When you are reading this, ATCM 2005, the tenth conference, has begun, and also a technology landscape begins to take shape. Internet technology, inclusive of Web technology, also has evolved since 1997. MathML 2.0 was released in 2001. Plug-ins (e.g., MathPlayer) or built-in capability (Amaya) enables standard web browsers to view mathematics expressions represented in MathML. Mathematics editors (e.g., MathCast) now can export MathML to be included in lessons, deployable as web pages. CAS’s are powerful, e.g., geometry objects can be manipulated in 2D and even 3D space, facilitated by faster and cheaper hardware. No doubt, mathematics objects are ‘alive’ within specific software environments.

     Conferences of similar nature as ATCM have tracks that deal with ‘live mathematics.’ One of the themes at ICTMT7 (The 7th International Conference on Technology in Mathematics Teaching) was ‘designing and using dynamic mathematics environments.’ There is also the International Conference on Technology in Collegiate Mathematics (ICTCM) where technology use is discussed. This topic has also been discussed in various publications [1][2][3][4]. In the 10th ATCM (here in Korea this December 2005), one of the plenary speeches will be discussing recent development on how mathematics can be ‘input’ – one of the major hurdles in authoring mathematics contents for the Web. No doubt it is a challenge to adopt technology in mathematics education. Nonetheless, unmistakably, these and other developments, studies and meetings are unrelenting efforts towards one common goal – enabling technology for learning and teaching mathematics.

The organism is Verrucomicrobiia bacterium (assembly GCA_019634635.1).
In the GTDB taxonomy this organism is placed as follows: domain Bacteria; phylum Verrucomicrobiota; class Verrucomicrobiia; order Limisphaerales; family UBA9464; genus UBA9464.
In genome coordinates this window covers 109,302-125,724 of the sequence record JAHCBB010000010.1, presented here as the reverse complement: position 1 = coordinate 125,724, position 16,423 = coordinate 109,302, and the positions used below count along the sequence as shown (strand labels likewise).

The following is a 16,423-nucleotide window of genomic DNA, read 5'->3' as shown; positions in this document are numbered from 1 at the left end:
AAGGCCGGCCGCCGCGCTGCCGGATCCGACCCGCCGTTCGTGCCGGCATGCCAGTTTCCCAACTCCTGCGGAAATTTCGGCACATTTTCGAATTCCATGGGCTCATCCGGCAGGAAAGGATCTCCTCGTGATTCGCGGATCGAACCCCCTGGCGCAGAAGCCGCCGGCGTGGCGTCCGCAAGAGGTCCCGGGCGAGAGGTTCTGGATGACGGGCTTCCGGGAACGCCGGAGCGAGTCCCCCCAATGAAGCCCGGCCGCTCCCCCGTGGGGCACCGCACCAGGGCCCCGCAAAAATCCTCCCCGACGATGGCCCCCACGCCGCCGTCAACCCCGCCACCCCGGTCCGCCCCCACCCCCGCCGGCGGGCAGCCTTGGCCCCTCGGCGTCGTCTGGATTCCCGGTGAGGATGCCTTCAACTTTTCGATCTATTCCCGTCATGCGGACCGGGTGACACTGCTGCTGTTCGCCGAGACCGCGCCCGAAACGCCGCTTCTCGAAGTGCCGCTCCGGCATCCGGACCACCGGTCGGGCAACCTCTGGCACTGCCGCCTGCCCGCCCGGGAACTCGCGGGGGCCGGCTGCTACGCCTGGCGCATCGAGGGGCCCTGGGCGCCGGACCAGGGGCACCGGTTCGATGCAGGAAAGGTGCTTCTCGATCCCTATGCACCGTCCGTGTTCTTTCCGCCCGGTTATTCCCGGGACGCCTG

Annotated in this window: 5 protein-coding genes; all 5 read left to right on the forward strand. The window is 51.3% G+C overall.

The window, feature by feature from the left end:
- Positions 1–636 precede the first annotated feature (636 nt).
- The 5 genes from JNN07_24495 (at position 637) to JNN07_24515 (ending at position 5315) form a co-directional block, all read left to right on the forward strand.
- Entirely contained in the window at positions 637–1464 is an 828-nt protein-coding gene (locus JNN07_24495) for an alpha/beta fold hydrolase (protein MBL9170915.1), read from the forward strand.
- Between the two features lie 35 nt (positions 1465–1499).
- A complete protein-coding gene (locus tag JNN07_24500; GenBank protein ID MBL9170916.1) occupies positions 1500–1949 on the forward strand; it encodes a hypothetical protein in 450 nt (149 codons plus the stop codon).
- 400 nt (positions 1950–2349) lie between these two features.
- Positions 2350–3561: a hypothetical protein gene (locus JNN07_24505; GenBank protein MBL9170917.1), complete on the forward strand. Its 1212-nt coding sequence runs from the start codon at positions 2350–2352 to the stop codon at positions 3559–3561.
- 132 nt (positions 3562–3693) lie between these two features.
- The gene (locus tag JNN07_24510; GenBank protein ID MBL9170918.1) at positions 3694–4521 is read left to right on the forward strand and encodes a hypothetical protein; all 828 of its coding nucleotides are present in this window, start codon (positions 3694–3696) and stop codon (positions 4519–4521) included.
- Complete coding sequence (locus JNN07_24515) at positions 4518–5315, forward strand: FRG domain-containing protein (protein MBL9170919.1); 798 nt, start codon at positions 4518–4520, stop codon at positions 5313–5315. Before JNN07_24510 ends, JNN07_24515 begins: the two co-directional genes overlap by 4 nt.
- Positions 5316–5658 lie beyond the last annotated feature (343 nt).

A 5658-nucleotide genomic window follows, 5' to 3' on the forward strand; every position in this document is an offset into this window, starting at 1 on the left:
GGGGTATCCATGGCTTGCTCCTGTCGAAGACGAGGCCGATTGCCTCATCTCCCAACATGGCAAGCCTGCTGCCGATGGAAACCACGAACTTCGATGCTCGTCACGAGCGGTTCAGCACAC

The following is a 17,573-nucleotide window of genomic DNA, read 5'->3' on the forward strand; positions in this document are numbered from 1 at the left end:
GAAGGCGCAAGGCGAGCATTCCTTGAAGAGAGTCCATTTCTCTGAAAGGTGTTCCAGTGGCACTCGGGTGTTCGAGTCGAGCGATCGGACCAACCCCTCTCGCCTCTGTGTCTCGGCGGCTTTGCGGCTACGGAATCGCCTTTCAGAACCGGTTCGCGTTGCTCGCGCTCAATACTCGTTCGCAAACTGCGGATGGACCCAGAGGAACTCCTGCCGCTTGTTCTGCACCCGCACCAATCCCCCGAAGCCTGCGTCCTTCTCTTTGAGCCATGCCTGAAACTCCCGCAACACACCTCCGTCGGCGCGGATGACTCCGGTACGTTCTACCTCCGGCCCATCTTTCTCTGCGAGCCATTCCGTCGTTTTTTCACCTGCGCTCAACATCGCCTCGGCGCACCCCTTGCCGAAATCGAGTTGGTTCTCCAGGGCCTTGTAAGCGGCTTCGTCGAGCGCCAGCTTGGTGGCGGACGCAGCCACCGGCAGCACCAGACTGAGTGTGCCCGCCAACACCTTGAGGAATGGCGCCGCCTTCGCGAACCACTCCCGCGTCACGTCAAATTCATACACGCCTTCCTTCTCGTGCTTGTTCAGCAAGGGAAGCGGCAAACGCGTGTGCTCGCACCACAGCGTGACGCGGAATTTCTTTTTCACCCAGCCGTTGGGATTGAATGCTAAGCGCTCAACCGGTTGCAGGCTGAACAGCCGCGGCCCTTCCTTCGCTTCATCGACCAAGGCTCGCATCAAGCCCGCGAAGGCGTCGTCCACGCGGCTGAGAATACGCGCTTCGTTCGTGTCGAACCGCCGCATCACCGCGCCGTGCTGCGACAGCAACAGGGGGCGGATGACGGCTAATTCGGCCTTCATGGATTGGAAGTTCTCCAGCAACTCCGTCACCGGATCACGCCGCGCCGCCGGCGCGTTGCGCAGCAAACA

AOLA Technology

Author-Once-Learn-Anywhere (AOLA) technology trends towards the e-Platform environement with seamless linking of different expressive language of mathematics education. Simply, AOLA requires

  1. Authoring tool of choice with ActivityML compliant,
  2. Open representation standard of one,
  3. Online manipulative environment for sharing, and,
  4. On-demand any2any integrative interaction.

Global Standards

Not many existing standards are gudiing the research and development of e-Learning environment. The DocBook is an attempt with SGML in the background pushing the publishing industry to adhere to one standards. Other standards that are needed, from a small scale, is the 'activity' template, We call this template or language the 'ActivityML.' We will explore this next.

Community Driven

The AOLA framework is community-based. Benefits obtained from the design can only be attributed to community contributions, leveraging expertises from different fields of mathematics and mathematics education. Thus, community-based technology must be designed to spawn communities, and to any2any link communities, and to co-exist in the same information infrastructure.

  • Electronic Proceedings of ATCM conferences (up to 2006) [2006] EPATCM's
  • Mathematics content by Professor Ivan Cnop [2005] 10th Anni. CD
  • 10th Anniversary CD of past ATCM conferences 10th Anni. CD